She was known for her smile and vivacious love of life. Her laughter was infectious, and when she danced you couldn’t help but join her. Deaconess Nazgul William, “Naz” to her friends, dedicated her life to ministries of care and compassion and was looking forward to sharing what she had learned about women’s issues and gender inequality in Asia having just completed a two-month course in the Philippines.
Her life abruptly ended July 17, 2013, in Beijing, China. While out for an afternoon walk near a shopping center, she was one of two people stabbed by a young man in what was reported as a random act of violence due to mental illness. She was visiting Beijing after attending the World Diakonia conference in Berlin, Germany.
Born in Lahore, Pakistan, Ms. William became the first Pakistani deaconess of The United Methodist Church at her commissioning in 2005. From a young age she felt God’s call to dedicate her life to love, justice and service. Her call was affirmed through encounters she had with American missionaries to Pakistan and later in the relationships she built with deaconesses in the United States. Quoted in a 2006 issue of response magazine, Ms. William said of her call, “I wanted to do something until the day I die. In Pakistan, if you say to someone, ‘You are my brother or sister,’ then it’s for your lifetime.”
Her deaconess ministries included working at the Brooks-Howell Home in Asheville, N.C., and translating materials from the United Methodist Women’s Bible Women Program into Urdu, the native language of Pakistan.
Most recently, she was on a leave of absence from active service while she sought additional educational and professional development opportunities. She graduated from a two-month intercultural course on women and society at St. Scholastica College’s Institute of Women’s Studies in Manila, Philippines, in early June 2013. As a participant in this course, Ms. William learned about issues facing women in Asia and the Pacific and developed practical skills to address gender concerns on personal and organizational levels. She was looking forward to sharing her new skills and knowledge through workshops and volunteering with Chosen Ministry in Haiti, where she promoted a women’s prison ministry and micro-commodities program.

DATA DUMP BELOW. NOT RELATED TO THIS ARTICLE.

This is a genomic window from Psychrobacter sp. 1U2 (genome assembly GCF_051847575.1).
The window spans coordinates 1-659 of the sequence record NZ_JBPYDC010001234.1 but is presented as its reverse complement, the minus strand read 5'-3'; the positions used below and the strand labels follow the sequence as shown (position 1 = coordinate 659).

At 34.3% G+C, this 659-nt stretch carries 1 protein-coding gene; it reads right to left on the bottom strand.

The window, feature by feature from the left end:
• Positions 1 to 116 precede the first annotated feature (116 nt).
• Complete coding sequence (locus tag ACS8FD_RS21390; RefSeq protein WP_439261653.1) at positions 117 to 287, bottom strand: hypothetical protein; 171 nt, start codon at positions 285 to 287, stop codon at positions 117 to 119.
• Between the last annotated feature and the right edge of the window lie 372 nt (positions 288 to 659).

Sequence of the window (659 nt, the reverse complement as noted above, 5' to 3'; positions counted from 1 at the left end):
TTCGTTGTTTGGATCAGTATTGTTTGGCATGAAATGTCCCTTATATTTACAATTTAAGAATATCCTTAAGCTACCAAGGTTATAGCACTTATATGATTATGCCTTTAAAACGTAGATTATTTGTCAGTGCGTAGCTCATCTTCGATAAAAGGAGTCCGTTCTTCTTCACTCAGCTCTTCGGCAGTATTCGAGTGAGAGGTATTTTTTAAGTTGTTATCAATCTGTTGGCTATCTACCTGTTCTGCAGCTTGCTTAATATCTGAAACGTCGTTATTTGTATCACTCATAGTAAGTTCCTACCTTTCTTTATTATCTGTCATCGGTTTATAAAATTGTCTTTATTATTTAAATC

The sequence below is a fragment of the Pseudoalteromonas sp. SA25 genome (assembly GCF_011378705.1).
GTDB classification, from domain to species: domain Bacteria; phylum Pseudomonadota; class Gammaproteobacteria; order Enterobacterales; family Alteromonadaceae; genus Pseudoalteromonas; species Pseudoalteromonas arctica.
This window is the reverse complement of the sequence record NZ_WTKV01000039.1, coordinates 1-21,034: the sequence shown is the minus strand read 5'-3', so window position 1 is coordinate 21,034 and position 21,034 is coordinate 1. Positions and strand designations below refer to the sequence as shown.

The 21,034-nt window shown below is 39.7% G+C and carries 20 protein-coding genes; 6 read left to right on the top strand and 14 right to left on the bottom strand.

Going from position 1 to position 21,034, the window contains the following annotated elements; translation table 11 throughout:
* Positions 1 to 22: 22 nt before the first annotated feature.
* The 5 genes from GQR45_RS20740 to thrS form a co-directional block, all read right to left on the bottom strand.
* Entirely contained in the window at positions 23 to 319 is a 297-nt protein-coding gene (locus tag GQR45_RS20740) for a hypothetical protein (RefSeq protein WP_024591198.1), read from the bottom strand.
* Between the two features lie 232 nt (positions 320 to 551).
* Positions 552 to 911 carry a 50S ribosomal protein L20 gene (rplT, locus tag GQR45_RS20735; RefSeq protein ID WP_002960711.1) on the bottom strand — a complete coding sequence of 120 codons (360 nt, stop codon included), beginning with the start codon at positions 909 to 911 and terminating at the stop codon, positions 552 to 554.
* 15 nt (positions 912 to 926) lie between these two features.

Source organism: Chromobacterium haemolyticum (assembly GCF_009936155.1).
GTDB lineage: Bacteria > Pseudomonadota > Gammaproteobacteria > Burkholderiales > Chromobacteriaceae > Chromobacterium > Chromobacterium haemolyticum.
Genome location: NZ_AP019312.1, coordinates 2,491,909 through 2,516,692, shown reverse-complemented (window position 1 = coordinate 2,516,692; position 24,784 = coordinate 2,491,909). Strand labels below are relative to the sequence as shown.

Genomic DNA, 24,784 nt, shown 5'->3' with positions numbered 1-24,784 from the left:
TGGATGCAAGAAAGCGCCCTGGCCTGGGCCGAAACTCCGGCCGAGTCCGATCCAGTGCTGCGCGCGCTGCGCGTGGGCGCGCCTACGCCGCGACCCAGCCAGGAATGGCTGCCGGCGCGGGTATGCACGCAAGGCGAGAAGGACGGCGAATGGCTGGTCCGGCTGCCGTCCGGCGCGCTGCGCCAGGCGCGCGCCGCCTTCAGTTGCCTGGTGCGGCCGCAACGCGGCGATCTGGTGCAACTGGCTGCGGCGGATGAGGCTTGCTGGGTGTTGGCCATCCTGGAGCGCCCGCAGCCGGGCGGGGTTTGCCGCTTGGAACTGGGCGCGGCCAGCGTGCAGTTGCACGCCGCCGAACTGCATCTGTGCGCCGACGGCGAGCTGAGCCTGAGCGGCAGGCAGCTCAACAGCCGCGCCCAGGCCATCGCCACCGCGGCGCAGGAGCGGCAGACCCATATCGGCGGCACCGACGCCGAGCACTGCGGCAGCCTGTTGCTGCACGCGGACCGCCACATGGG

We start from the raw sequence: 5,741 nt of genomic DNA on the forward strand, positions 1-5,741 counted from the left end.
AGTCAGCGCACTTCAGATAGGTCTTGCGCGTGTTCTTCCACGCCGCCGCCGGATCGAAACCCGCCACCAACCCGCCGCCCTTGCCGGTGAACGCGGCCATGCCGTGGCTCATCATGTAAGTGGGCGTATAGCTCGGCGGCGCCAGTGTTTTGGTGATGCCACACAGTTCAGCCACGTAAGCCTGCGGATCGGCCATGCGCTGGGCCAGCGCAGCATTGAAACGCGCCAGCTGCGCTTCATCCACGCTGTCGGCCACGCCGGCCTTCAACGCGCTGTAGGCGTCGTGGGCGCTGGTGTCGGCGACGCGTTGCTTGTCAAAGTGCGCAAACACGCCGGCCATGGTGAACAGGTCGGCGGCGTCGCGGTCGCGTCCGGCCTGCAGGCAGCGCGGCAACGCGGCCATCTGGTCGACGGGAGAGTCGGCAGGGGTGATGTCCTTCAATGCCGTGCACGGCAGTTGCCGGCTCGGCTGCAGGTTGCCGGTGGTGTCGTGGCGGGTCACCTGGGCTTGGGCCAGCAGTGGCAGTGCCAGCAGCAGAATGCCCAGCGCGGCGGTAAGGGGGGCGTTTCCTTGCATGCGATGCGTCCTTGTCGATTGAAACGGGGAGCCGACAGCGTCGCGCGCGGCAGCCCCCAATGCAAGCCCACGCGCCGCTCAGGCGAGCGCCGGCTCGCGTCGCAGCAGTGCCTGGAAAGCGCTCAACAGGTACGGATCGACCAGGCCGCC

Ms. William was a member of Christ Church United Methodist in New York, N.Y., where she held the office of president of United Methodist Women. She was also social action coordinator for the New York Conference United Methodist Women.
She is preceded in death by her mother and father and survived by a brother and seven sisters. She was close to the Prudente family of New York, N.Y., who are assisting Ms. William’s birth family with arrangements. Memorial services are being planned in Pakistan, New York, and at the Brooks-Howell Home in Asheville, N.C.
View a set of photos of Nazgul William on Flickr.
Myka Kennedy Stephens is a United Methodist deaconess appointed as an independent information professional in the Northern Illinois Annual Conference.